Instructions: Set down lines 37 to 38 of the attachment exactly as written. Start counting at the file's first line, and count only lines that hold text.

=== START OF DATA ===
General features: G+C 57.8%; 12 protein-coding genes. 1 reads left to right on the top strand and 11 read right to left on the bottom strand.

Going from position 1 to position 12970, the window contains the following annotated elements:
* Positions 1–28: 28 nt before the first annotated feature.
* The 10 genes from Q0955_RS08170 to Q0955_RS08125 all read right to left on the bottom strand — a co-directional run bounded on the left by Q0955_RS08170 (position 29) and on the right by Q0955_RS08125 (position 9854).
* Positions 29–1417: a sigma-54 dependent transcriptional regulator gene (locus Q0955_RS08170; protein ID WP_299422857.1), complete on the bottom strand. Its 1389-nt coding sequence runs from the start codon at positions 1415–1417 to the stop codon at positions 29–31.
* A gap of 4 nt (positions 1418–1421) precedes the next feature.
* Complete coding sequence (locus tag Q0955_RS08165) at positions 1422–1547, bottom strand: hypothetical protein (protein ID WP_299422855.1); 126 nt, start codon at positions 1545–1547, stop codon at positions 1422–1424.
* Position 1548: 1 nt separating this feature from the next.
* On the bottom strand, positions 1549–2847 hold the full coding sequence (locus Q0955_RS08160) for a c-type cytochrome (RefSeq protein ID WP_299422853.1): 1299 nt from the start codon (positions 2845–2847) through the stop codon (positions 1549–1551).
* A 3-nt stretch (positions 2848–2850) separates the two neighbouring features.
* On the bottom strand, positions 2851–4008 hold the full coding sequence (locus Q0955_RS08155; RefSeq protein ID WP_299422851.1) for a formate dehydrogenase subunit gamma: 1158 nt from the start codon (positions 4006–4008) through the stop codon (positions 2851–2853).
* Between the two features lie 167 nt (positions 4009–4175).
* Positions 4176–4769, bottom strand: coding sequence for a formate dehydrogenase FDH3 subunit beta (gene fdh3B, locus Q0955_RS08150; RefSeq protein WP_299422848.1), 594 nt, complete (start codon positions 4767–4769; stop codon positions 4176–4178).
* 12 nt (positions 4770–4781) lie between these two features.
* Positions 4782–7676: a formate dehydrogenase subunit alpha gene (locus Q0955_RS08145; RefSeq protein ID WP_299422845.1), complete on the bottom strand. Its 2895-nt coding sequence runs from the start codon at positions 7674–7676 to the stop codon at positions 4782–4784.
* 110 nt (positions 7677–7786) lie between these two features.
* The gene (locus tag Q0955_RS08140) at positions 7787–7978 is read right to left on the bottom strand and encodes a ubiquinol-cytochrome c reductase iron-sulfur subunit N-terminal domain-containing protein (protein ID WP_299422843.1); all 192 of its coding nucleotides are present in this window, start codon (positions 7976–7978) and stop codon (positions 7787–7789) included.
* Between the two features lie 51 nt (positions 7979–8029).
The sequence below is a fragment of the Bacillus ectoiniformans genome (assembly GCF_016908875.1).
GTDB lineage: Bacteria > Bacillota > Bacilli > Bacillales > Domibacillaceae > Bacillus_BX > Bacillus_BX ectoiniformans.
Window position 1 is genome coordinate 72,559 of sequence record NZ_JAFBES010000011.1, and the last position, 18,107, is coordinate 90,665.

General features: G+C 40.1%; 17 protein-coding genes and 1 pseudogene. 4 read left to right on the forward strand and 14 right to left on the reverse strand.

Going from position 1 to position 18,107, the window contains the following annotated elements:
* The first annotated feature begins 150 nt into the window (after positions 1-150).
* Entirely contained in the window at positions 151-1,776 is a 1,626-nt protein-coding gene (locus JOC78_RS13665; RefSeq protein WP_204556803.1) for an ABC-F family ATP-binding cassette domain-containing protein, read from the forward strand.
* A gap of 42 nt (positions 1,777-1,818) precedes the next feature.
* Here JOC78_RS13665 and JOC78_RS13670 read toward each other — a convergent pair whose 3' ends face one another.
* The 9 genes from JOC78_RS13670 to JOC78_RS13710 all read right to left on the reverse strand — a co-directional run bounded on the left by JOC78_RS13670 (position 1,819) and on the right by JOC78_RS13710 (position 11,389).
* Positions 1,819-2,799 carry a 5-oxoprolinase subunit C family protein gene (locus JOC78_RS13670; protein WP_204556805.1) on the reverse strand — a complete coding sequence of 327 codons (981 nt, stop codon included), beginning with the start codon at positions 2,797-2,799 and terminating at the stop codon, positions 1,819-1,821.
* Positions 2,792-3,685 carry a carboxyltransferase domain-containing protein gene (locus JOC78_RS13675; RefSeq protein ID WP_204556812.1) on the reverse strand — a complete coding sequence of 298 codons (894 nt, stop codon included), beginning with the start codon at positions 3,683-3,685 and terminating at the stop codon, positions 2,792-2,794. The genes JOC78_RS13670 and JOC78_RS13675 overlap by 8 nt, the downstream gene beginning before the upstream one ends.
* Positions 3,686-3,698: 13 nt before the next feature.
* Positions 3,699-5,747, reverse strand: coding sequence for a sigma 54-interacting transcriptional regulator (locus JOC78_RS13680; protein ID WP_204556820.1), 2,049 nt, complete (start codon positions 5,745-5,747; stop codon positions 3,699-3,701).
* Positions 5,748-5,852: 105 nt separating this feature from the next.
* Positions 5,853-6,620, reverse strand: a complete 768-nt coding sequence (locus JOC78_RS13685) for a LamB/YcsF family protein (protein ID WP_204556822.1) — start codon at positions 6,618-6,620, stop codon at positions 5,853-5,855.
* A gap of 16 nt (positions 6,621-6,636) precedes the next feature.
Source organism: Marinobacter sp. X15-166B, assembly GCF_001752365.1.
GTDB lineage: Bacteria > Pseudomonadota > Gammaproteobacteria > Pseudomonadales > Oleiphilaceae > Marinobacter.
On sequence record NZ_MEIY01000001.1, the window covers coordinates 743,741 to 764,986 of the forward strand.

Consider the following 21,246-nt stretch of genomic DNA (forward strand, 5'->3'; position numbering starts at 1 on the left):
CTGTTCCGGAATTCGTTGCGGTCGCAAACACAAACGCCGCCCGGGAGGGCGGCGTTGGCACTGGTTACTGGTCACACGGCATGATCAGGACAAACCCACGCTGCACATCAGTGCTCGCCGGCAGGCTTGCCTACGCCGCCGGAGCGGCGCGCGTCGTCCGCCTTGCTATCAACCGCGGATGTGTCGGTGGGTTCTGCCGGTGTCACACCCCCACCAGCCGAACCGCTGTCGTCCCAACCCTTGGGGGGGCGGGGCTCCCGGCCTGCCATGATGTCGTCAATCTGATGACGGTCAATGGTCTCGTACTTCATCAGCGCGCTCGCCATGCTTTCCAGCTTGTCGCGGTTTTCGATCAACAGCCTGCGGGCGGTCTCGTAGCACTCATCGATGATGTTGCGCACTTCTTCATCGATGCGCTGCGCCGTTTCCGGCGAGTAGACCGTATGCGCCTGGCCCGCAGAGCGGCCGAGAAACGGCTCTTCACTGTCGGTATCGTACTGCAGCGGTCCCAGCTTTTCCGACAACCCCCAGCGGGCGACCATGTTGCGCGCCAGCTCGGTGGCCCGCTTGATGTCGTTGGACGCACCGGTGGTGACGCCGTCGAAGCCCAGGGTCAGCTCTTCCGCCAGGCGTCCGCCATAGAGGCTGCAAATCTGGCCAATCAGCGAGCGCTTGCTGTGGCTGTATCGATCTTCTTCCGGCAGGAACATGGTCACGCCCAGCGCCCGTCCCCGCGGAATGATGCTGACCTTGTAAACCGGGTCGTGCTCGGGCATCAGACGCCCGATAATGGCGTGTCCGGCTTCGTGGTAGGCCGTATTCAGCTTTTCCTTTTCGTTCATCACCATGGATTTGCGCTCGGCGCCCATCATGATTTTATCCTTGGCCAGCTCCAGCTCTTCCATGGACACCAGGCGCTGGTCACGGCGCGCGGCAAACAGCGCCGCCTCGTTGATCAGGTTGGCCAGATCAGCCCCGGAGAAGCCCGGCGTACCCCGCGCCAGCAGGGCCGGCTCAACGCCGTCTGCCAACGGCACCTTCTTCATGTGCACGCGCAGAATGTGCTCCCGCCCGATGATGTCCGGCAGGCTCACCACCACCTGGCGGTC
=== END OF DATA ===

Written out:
GTDB lineage: Bacteria > Pseudomonadota > Gammaproteobacteria > Pseudomonadales > Oleiphilaceae > Marinobacter.
On sequence record NZ_MEIY01000001.1, the window covers coordinates 743,741 to 764,986 of the forward strand.